Porter: Discussing “big issues” reveals big differences

Chloe Porter, Op-Ed Contributor

One of my earliest memories of life at Northwestern is from Halloween 2020. I was not on campus at this point — until September 2021, I had never set foot in the city of Evanston. However, my Instagram timeline on that Saturday night gave me a glimpse at what my life on campus would look like. 

Stories from Black and Brown upperclassmen revealed student protests against police brutality peppered with tear gas and brutal physical violence. At the same time, posts from my white classmates recapped Halloween costumes and drinking games held in apartments mere blocks away from the protests. My own guilt at not being able to support student protests was quickly overshadowed by anger at students who, despite being fully present, chose not to get involved.

Contrary to what Wildcat Welcome might lead incoming students to believe, there is no singular unifying NU experience. Diversity in class, race, gender, sexuality and so much more creates differences in the way one chooses to navigate the university. To me and thousands of students whose identities shape our perspectives in salient ways, these differences have never been a secret. However, last week’s Associated Student Government debate made the diversity of experiences at this University more visible than ever. 

Last Tuesday, The Daily and Northwestern News Network co-hosted a debate for the president and vice president of Associated Student Government. I logged onto Instagram to watch the debate with the full expectation that I would be voting for Jason Hegelmeyer and Donovan Cusick. Their campaign began releasing its platform on April 11 with four campaign pillars centered around marginalized students, COVID-19, campus life and the upcoming University presidential transition. Hegelmeyer and Cusick successfully gained the endorsements of several student organizations, including For Members Only, Black Mentorship Program and Alianza.

Hegelmeyer and Cusick’s opponents, David Grow and Camila Vicens, released a platform centered on improving mental health services, addressing late-night rideshare and campus safety, promoting accountability and fixing Wi-Fi on campus. Despite their campaign pillars being shorter than Hegelmeyer and Cusick’s, Grow and Vicens addressed several of the “big issues” that are important to every student at NU.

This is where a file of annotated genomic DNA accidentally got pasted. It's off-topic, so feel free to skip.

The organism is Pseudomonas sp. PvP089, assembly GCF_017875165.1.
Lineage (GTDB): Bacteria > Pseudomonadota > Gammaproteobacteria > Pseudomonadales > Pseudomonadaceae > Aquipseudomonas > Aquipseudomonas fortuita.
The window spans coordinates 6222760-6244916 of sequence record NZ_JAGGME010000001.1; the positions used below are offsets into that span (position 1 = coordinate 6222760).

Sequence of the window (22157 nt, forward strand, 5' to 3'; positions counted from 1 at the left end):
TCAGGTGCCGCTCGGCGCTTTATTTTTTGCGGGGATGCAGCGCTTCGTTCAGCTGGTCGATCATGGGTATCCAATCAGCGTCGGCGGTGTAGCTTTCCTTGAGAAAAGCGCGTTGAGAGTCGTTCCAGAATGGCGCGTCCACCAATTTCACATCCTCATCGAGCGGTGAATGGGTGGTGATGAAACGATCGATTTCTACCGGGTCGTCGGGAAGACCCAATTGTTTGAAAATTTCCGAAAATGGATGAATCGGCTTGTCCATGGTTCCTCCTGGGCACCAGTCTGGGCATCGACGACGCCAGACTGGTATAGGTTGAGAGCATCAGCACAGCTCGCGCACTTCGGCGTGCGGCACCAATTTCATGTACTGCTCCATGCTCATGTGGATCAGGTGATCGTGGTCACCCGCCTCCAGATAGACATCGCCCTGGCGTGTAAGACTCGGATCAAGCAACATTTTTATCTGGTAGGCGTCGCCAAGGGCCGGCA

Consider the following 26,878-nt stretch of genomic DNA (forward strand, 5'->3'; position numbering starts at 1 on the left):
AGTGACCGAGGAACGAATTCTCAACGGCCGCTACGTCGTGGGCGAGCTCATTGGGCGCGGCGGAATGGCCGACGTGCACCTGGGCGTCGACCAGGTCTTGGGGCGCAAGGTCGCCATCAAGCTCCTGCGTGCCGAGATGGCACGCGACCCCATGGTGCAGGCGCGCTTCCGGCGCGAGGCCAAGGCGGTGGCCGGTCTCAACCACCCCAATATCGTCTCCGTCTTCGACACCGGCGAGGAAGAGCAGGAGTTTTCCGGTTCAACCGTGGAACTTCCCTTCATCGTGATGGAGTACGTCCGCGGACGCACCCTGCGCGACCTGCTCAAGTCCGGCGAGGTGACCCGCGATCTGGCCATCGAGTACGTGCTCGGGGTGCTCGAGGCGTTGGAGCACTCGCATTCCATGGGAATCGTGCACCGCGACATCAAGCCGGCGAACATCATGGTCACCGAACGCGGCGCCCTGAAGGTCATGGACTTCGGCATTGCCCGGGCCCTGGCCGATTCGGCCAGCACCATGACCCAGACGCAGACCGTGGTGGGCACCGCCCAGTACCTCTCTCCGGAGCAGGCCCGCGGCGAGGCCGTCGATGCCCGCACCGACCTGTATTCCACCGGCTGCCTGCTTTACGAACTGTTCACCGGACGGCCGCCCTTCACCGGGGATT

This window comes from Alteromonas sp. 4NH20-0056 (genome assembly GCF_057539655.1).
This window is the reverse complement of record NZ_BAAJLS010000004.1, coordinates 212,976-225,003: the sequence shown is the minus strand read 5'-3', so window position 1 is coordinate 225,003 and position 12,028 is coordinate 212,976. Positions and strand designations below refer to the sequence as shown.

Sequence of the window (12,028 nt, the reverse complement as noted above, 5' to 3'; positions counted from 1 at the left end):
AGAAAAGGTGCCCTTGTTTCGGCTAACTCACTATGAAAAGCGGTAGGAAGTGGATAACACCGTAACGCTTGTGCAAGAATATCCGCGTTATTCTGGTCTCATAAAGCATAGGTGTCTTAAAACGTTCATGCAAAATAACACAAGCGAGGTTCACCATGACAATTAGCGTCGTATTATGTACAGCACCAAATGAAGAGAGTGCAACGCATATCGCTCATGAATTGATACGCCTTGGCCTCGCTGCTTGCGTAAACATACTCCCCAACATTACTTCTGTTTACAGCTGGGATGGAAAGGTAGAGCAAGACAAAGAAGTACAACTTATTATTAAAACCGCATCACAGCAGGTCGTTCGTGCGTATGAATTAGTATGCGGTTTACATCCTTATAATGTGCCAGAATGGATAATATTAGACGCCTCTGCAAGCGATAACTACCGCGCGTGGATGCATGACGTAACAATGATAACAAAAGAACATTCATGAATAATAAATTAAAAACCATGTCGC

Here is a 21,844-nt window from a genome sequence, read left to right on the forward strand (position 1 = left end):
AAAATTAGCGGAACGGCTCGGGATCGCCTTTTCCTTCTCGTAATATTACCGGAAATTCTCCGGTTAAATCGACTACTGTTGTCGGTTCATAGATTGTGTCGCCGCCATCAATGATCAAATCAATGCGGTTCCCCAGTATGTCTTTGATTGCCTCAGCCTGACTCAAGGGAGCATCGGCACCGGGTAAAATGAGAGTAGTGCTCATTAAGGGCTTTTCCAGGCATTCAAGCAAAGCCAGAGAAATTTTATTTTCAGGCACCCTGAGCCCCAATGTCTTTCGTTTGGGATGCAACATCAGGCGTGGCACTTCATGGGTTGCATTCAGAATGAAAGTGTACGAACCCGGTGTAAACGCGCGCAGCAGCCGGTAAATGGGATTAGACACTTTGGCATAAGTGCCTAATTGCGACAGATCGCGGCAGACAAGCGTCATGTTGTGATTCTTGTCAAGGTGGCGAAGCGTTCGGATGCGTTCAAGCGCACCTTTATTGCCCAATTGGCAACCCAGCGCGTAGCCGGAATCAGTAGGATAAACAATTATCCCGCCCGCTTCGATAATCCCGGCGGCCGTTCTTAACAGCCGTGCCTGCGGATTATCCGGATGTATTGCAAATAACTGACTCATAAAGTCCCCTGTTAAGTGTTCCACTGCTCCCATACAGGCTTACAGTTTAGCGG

Although I voted for Hegelmeyer and Cusick, I can admit that Grow and Vicens’s platform makes sense. I could not lie about this if I wanted to; several students have seen and heard me complain about Wi-Fi and long Safe Ride wait times before. However, this is the beauty of Grow and Vicens’s campaign: all of their campaign promises are rooted in ideas nobody dislikes. Almost every student, regardless of identity, uses Wi-Fi, thinks about their own mental health and values accountability. This is a campaign strategy that, if executed properly, could have made their campaign difficult to attack.

During the debate, however, Grow and Vicens made comments that weakened the foundation of their policy platform and opened it up to scrutiny. Vicens frequently stated that their campaign is attacking the “big issues.” At first, this comment made me laugh. As a Black woman who receives financial aid and is employed by the University, Wi-Fi is something I think about, but it is certainly not one of my greatest concerns. 

However, imagine a scenario where, in a terrible turn of events, my race and financial aid status were transformed — if I were a white, cisgender, heterosexual student paying for my tuition and room and board out of pocket, what would my biggest issues be? Hegelmeyer’s work as FMO senator would have no impact on me; Cusick’s commitment to first generation, low-income students would no longer bear any meaning. 

If my identity was completely different, the issues I face on NU’s campus would be too. This put Grow and Vicens’s campaign into perspective: to students who are connected to activist spaces, affinity groups and programs for FGLI students, Hegelmeyer and Cusick’s campaign addresses the big issues, but, to everyone else, Wi-Fi and Safe Ride are the big issues. For some students, generic University-wide problems are the only problems they face. 

As I shared on Twitter, Tuesday’s debates only affirmed my decision to vote for Hegelmeyer and Cusick. I wish Grow and Vicens’ campaign team — and the two candidates themselves — the best. However, I cannot pretend their campaign did not reveal what Black and Brown students have known all along. 

There is no single “NU experience.” There is only a purple-tipped iceberg hiding a plethora of problems for Black, Brown, APIDA, LGBTQ+ and international students under the surface. 

Chloe Porter is a Weinberg sophomore. She can be contacted at [email protected]. If you would like to respond publicly to this op-ed, send a Letter to the Editor to [email protected]. The views expressed in this piece do not necessarily reflect the views of all staff members of The Daily Northwestern.